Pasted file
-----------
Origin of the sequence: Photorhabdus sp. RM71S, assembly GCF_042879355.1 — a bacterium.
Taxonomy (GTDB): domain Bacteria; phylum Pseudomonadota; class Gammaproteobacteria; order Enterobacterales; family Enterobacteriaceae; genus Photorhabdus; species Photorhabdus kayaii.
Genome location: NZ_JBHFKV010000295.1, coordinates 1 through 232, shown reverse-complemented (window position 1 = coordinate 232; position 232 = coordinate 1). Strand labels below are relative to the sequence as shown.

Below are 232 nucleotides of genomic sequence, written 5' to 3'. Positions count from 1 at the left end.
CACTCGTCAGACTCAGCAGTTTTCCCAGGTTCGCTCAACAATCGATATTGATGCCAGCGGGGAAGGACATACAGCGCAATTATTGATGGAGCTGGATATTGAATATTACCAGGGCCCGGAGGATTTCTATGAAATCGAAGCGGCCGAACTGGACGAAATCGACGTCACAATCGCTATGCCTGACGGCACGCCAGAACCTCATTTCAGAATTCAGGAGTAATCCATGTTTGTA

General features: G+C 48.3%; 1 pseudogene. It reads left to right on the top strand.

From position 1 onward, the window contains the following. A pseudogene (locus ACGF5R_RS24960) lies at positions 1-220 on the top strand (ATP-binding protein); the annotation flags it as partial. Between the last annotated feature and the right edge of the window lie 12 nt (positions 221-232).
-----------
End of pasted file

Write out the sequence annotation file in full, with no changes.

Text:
Origin of the sequence: Photorhabdus sp. RM71S, assembly GCF_042879355.1 — a bacterium.
Taxonomy (GTDB): domain Bacteria; phylum Pseudomonadota; class Gammaproteobacteria; order Enterobacterales; family Enterobacteriaceae; genus Photorhabdus; species Photorhabdus kayaii.
Genome location: NZ_JBHFKV010000295.1, coordinates 1 through 232, shown reverse-complemented (window position 1 = coordinate 232; position 232 = coordinate 1). Strand labels below are relative to the sequence as shown.

Below are 232 nucleotides of genomic sequence, written 5' to 3'. Positions count from 1 at the left end.
CACTCGTCAGACTCAGCAGTTTTCCCAGGTTCGCTCAACAATCGATATTGATGCCAGCGGGGAAGGACATACAGCGCAATTATTGATGGAGCTGGATATTGAATATTACCAGGGCCCGGAGGATTTCTATGAAATCGAAGCGGCCGAACTGGACGAAATCGACGTCACAATCGCTATGCCTGACGGCACGCCAGAACCTCATTTCAGAATTCAGGAGTAATCCATGTTTGTA

General features: G+C 48.3%; 1 pseudogene. It reads left to right on the top strand.

From position 1 onward, the window contains the following. A pseudogene (locus ACGF5R_RS24960) lies at positions 1-220 on the top strand (ATP-binding protein); the annotation flags it as partial. Between the last annotated feature and the right edge of the window lie 12 nt (positions 221-232).